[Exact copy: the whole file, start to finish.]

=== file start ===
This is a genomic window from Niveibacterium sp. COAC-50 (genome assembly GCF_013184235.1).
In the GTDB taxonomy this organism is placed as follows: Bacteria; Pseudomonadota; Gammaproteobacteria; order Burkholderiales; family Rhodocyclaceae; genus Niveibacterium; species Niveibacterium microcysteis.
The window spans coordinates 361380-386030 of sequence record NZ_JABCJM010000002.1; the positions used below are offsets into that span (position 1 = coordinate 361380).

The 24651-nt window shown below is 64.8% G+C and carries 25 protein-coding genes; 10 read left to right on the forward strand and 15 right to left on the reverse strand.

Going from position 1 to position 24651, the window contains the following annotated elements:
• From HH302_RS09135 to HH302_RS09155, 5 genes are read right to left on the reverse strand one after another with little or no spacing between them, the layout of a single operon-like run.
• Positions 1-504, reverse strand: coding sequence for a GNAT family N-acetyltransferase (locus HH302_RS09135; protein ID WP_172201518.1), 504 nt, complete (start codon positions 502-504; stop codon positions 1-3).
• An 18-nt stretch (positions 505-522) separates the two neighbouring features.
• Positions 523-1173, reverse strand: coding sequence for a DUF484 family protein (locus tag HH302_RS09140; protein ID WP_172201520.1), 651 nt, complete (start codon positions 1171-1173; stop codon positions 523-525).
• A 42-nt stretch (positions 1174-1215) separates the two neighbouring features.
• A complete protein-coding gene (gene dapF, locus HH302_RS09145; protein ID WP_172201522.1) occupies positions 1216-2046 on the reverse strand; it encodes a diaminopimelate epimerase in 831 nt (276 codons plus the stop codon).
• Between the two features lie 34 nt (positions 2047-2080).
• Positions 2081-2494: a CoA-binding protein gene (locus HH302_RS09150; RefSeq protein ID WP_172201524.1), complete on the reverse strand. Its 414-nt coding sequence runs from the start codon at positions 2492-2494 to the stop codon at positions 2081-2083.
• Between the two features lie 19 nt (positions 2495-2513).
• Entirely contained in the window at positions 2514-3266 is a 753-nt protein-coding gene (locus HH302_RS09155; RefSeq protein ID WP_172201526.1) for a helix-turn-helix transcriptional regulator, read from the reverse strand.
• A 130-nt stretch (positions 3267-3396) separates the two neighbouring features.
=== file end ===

This is a genomic window from Niveibacterium sp. COAC-50 (genome assembly GCF_013184235.1).
In the GTDB taxonomy this organism is placed as follows: Bacteria; Pseudomonadota; Gammaproteobacteria; order Burkholderiales; family Rhodocyclaceae; genus Niveibacterium; species Niveibacterium microcysteis.
The window spans coordinates 361380-386030 of sequence record NZ_JABCJM010000002.1; the positions used below are offsets into that span (position 1 = coordinate 361380).

The 24651-nt window shown below is 64.8% G+C and carries 25 protein-coding genes; 10 read left to right on the forward strand and 15 right to left on the reverse strand.

Going from position 1 to position 24651, the window contains the following annotated elements:
• From HH302_RS09135 to HH302_RS09155, 5 genes are read right to left on the reverse strand one after another with little or no spacing between them, the layout of a single operon-like run.
• Positions 1-504, reverse strand: coding sequence for a GNAT family N-acetyltransferase (locus HH302_RS09135; protein ID WP_172201518.1), 504 nt, complete (start codon positions 502-504; stop codon positions 1-3).
• An 18-nt stretch (positions 505-522) separates the two neighbouring features.
• Positions 523-1173, reverse strand: coding sequence for a DUF484 family protein (locus tag HH302_RS09140; protein ID WP_172201520.1), 651 nt, complete (start codon positions 1171-1173; stop codon positions 523-525).
• A 42-nt stretch (positions 1174-1215) separates the two neighbouring features.
• A complete protein-coding gene (gene dapF, locus HH302_RS09145; protein ID WP_172201522.1) occupies positions 1216-2046 on the reverse strand; it encodes a diaminopimelate epimerase in 831 nt (276 codons plus the stop codon).
• Between the two features lie 34 nt (positions 2047-2080).
• Positions 2081-2494: a CoA-binding protein gene (locus HH302_RS09150; RefSeq protein ID WP_172201524.1), complete on the reverse strand. Its 414-nt coding sequence runs from the start codon at positions 2492-2494 to the stop codon at positions 2081-2083.
• Between the two features lie 19 nt (positions 2495-2513).
• Entirely contained in the window at positions 2514-3266 is a 753-nt protein-coding gene (locus HH302_RS09155; RefSeq protein ID WP_172201526.1) for a helix-turn-helix transcriptional regulator, read from the reverse strand.
• A 130-nt stretch (positions 3267-3396) separates the two neighbouring features.